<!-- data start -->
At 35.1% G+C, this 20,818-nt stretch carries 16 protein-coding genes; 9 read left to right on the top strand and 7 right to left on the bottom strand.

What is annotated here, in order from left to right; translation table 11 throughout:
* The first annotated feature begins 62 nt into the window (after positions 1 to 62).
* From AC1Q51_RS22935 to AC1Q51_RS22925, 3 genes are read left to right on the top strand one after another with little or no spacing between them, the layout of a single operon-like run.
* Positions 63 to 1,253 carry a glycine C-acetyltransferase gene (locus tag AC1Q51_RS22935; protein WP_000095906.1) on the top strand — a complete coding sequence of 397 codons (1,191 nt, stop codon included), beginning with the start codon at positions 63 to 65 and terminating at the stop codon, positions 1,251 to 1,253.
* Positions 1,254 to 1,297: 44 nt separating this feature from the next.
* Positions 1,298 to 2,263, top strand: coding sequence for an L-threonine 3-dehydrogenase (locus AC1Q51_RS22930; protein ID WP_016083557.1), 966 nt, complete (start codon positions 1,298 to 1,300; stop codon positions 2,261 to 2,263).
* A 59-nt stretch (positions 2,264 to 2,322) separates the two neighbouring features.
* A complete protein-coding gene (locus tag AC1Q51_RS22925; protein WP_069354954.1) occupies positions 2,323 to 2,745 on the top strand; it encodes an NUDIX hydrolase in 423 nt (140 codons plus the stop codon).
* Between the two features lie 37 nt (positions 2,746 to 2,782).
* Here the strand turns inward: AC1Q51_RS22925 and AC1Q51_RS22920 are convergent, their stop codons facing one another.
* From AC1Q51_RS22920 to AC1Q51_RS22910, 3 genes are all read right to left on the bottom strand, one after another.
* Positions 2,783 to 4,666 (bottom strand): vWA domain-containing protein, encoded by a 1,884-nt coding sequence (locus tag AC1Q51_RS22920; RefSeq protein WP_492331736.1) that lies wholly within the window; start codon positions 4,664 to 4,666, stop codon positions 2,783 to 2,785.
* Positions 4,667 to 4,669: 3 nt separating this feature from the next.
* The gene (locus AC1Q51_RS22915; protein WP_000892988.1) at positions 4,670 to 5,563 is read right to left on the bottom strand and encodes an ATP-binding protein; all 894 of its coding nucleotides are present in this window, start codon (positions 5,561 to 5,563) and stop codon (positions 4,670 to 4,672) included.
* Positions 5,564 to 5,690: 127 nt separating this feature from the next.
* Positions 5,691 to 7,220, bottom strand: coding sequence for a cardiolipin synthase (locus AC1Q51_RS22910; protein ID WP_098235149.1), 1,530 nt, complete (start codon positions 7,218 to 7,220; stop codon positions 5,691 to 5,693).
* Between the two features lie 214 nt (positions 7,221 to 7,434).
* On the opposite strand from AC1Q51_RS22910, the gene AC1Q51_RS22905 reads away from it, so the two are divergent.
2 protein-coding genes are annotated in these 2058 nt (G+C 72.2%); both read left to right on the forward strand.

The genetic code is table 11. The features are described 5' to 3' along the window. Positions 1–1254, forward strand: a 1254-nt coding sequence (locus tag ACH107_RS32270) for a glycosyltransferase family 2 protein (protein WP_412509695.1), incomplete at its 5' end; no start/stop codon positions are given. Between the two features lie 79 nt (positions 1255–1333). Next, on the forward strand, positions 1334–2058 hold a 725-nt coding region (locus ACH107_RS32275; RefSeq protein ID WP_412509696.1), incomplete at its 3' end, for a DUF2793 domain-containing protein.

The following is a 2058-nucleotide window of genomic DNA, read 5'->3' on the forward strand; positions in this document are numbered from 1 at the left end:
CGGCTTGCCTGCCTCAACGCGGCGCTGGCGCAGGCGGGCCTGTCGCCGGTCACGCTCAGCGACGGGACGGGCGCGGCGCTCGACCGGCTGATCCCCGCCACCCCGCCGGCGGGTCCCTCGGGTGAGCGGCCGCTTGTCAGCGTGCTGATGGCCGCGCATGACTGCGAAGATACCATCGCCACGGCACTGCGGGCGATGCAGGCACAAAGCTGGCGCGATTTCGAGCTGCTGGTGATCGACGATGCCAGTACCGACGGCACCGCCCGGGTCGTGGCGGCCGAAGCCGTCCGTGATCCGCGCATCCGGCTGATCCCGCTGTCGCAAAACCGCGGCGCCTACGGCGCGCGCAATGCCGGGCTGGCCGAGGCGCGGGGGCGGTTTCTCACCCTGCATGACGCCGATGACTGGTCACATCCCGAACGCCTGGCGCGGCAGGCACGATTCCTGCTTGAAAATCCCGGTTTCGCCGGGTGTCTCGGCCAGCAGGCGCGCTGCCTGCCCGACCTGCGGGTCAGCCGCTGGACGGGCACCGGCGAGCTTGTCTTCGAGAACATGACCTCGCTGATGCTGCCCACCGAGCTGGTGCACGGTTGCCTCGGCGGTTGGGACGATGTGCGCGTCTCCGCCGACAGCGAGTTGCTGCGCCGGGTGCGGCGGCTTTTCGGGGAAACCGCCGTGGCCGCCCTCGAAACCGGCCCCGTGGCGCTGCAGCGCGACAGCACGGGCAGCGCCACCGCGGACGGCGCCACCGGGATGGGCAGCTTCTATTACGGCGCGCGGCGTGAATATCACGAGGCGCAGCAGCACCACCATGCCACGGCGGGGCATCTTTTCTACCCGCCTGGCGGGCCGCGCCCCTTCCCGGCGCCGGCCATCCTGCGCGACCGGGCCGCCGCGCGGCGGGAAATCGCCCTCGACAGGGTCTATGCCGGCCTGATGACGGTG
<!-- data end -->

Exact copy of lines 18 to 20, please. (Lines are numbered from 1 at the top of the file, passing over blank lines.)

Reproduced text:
* Between the two features lie 214 nt (positions 7,221 to 7,434).
* On the opposite strand from AC1Q51_RS22910, the gene AC1Q51_RS22905 reads away from it, so the two are divergent.
2 protein-coding genes are annotated in these 2058 nt (G+C 72.2%); both read left to right on the forward strand.